Cairo — For the residents of the Middle East and Africa’s largest city, Cairo, 2013 ended with the often repeated government promise to finally provide basic services and development in the slums, where half of the city’s residents live.
But instead of waiting for Prime Minister Hazem Al-Beblawi’s slum renewal project, announced in November, to bear fruit, many are simply coping as best they can without the state.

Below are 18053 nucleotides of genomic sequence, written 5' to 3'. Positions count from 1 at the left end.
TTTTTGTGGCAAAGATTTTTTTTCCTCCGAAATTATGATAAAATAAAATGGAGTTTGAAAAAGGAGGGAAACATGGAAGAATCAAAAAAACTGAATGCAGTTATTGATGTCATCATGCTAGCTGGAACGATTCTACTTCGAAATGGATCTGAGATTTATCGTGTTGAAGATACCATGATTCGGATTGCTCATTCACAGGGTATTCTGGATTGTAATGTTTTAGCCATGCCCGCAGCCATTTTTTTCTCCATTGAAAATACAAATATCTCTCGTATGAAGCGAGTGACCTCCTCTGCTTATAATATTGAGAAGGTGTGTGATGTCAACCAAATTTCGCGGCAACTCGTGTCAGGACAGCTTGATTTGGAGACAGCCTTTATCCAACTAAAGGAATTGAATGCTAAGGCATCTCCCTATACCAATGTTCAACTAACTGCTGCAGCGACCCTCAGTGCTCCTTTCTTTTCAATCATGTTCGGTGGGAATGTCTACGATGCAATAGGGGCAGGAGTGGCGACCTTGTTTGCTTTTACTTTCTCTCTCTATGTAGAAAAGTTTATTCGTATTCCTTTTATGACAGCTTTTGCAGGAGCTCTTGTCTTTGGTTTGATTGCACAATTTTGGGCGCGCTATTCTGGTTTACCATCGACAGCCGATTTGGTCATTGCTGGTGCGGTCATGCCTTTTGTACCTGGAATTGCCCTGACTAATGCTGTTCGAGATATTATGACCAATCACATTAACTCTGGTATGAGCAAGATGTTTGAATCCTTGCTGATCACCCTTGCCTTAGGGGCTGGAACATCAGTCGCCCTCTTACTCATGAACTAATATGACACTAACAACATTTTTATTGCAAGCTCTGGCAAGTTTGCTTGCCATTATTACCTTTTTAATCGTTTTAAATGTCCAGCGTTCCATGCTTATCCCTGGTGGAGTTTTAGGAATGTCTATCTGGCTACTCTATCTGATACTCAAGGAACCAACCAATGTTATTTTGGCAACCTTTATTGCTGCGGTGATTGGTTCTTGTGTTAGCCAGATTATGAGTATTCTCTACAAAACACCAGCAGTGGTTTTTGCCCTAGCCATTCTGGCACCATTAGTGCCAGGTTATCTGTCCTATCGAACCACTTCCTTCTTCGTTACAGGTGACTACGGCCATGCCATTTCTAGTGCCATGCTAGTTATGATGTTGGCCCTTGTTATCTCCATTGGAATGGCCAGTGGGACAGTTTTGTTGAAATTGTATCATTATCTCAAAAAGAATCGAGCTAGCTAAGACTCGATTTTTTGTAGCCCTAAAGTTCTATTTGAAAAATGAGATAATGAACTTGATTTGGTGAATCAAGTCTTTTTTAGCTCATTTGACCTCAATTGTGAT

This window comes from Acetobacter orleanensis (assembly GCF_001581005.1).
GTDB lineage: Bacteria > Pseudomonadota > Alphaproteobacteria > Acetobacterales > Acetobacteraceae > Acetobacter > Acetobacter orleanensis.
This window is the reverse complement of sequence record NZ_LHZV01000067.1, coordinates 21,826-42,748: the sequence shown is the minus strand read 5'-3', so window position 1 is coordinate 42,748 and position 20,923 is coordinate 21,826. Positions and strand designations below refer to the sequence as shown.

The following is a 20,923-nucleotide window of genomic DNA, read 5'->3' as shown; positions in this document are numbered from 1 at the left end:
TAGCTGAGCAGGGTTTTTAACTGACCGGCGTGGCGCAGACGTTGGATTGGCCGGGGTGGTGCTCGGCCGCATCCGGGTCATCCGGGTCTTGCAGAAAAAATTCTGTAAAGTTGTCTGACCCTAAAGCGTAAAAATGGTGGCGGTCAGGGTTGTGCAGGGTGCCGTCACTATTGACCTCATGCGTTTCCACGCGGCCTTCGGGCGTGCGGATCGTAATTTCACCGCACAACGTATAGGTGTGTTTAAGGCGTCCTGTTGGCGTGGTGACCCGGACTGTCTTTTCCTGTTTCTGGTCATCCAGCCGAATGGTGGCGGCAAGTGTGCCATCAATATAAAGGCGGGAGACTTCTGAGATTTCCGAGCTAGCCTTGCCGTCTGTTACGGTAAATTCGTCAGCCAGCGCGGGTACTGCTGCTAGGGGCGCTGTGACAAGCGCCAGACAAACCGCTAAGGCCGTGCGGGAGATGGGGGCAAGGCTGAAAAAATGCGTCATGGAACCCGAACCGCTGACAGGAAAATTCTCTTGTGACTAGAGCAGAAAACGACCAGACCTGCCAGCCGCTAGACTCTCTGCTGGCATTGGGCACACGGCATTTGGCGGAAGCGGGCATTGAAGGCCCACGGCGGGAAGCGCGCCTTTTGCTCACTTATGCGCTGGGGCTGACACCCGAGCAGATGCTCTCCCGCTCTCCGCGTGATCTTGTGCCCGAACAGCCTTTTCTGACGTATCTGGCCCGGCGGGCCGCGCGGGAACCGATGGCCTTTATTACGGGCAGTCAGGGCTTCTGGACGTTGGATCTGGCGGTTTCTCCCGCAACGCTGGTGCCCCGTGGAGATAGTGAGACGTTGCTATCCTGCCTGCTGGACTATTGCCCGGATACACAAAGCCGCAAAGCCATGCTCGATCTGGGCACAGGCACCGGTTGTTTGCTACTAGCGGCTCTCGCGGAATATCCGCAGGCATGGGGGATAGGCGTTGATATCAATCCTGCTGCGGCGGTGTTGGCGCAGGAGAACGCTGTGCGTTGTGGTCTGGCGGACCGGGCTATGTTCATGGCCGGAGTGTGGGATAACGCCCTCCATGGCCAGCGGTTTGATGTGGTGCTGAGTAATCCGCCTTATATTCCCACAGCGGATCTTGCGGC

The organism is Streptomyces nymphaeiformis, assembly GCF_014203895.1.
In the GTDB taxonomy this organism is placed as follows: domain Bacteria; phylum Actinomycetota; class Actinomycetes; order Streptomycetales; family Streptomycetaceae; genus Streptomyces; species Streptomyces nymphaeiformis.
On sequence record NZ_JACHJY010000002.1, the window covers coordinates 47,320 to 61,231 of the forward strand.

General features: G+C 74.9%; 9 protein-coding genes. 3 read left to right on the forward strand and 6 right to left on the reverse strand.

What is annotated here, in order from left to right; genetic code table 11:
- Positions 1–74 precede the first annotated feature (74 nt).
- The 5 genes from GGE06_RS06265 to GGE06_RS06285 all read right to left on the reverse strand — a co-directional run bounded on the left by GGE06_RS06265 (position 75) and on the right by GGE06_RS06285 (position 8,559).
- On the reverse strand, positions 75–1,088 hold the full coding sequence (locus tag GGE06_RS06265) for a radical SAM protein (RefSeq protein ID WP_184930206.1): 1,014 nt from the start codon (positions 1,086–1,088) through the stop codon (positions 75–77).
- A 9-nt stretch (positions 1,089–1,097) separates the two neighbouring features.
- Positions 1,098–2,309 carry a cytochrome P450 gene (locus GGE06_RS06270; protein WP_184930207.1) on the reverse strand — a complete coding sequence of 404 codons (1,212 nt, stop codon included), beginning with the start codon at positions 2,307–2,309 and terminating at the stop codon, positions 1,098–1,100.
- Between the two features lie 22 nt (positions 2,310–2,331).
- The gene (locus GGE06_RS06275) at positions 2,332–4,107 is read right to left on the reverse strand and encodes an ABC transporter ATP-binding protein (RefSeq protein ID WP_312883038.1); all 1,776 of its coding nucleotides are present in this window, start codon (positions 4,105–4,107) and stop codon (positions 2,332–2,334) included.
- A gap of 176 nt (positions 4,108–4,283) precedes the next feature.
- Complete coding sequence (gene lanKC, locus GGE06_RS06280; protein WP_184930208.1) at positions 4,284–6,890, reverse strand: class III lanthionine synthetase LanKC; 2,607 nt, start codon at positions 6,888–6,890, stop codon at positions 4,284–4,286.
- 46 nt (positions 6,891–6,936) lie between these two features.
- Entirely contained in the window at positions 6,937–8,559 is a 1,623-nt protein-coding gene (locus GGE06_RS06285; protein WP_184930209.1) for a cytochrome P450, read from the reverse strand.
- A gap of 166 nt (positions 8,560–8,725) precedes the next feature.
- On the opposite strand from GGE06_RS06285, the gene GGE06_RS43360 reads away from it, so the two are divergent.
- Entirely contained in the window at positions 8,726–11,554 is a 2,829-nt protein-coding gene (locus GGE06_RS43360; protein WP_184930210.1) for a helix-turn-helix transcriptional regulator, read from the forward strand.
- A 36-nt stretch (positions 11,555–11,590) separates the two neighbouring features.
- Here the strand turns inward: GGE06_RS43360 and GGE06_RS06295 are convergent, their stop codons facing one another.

When basic services are lacking, it is often down to slum dwellers to use their own initiative. They dig land, construct septic tanks and water pipes, install storage barrels, and raise community funds to get private engineers to build sewage pipes and connect them to the main network.
“These communities have an inherent self-reliance in finding ways to get by,” said Thomas Culhane, co-founder of Solar CITIES, an NGO that invests in solar and renewable energy in poor communities.
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